where J_{n}(kr) is a spherical Bessel function of order n of any kind and is a Legendre polynomial of the first kind, first order and n^{th} degree. The Ø-dependnce is taken as sinØ or cosØ (odd, o, and even, e) to conform with the incident plane wave.

The incident plane wave can be expressed in terms of spherical harmonics with Bessel functions of the first kind as:

(14)

(15)

where

(16)

and .

The scattered fields can be expanded in terms of spherical harmonics with spherical Hankel functions representing scattered outgoing waves with unknown coefficients e^{s}, d^{s} of the TE, TM parts, respectively.

(17)

(18)

We can write the fields in the i^{th} Layer as:

(19)

(20)

where the modes in the cloak region are represented by Hankel functions of the first and second kinds with arguments (k_{i}r_{i}), where , and unknown coefficients d, e. The boundary conditions at the interface between layers i, i + 1 leads to two equations relating the TM coefficients of the two layers, and two equations relating the TE coefficients of the two layers. The finiteness of the field in the dielectric core leads to the following ratios in the dielectric core [27]:

(21)

The ratios and in the successive larger layers can be obtained iteratively from the following equations [27]:

(22)

(23)

where and are the Riccati-Hankel functions.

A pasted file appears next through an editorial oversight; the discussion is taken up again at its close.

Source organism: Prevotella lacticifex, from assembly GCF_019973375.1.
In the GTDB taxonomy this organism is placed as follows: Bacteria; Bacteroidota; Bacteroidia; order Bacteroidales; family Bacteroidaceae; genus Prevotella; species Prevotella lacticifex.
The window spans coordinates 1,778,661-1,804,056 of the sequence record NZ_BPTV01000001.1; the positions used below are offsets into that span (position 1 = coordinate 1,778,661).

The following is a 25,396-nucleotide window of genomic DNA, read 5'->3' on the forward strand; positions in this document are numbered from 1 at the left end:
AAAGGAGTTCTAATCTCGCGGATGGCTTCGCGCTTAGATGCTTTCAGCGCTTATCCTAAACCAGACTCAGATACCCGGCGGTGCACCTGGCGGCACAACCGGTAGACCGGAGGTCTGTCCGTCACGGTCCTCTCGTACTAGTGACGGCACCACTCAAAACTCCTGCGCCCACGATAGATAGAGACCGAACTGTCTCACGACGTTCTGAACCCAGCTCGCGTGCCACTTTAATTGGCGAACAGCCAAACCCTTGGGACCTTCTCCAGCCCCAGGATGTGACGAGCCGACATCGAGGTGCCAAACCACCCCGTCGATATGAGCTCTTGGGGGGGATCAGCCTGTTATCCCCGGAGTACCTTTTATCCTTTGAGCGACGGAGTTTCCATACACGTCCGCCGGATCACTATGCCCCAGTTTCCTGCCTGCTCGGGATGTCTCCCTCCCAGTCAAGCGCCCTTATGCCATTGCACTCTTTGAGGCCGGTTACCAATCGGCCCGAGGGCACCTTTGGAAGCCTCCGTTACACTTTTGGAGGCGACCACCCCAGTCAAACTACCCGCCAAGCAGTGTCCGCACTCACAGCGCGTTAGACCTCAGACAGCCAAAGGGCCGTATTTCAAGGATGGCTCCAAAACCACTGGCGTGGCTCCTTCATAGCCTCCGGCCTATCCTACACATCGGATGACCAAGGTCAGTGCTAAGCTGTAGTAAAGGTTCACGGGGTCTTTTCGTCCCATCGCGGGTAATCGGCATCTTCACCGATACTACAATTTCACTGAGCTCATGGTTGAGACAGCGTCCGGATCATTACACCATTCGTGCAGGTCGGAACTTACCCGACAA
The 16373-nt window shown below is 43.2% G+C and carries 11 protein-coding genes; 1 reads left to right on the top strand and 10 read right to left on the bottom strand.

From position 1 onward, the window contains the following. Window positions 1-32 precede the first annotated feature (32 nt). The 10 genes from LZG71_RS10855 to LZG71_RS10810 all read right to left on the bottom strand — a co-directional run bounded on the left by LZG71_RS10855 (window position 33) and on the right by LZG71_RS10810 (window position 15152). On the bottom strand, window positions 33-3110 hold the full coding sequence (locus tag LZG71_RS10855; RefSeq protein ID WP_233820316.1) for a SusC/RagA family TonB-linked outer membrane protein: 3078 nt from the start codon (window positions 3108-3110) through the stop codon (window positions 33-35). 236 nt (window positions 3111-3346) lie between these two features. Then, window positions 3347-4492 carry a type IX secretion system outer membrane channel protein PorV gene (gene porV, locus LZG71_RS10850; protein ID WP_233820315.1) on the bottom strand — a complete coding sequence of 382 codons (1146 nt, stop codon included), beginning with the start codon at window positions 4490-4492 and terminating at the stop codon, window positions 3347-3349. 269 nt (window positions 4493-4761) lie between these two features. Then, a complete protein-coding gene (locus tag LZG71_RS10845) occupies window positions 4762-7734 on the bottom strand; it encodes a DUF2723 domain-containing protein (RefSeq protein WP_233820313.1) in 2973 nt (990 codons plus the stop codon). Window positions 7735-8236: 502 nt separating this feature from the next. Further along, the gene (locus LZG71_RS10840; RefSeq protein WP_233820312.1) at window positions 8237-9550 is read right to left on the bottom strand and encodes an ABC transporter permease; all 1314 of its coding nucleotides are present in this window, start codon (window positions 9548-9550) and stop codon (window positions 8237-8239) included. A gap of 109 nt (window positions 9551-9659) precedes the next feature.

(24)

(25)

Finally, the boundary conditions between the outer layer and air lead to the scattering coefficients b_{n}_{ }= d^{s}(TM part) and a_{n} = e^{s}(TE part):

(26)

(27)

The scattering cross section and the normalized radar cross sections are given by [28,29]:

(28)

(29)

where and are defined by :

(30)

(31)

In the above two equations and describe the angular scattering patterns of the spherical harmonics used to describe S_{1} and S_{2} and follow from the recurrence relations [29,30]:

(32)

(33)

starting with the initial values: π_{0} = 0, π_{1} = 1.

The total scattering normalized cross section Q_{sca} follows from the integration of the scattered power over all directions θ, φ, given by [31]:

(34)

The backscattering normalized radar cross section Q_{b}, applicable to monostatic radar, is given by [31]:

(35)

The mode series is truncated at the mode number n_{m} = K_{0}R_{2} + 4 ×+ 2 [29,30].

5. Results

To check the above analysis, the scattering pattern and the total scattering cross section are calculated for scattering by a dielectric sphere and compared with References [27,32], and for a lossy dielectric sphere coated by a lossy dielectric layer and compared with Reference [28], leading to identical results.

The scattering properties of cloaked dielectric spheres (ε_{d} = 2, 5) coated with isotropic homogenous layers are investigated concerning the normalized total scattering cross section versus the normalized frequency k_{0} and for the bistatic radar cross section (RCS) with varying the reduced radius c and the number of isotropic cloaking layers with R_{2} = 2R_{1}.

5.1. Normalized Total Scattering Cross Section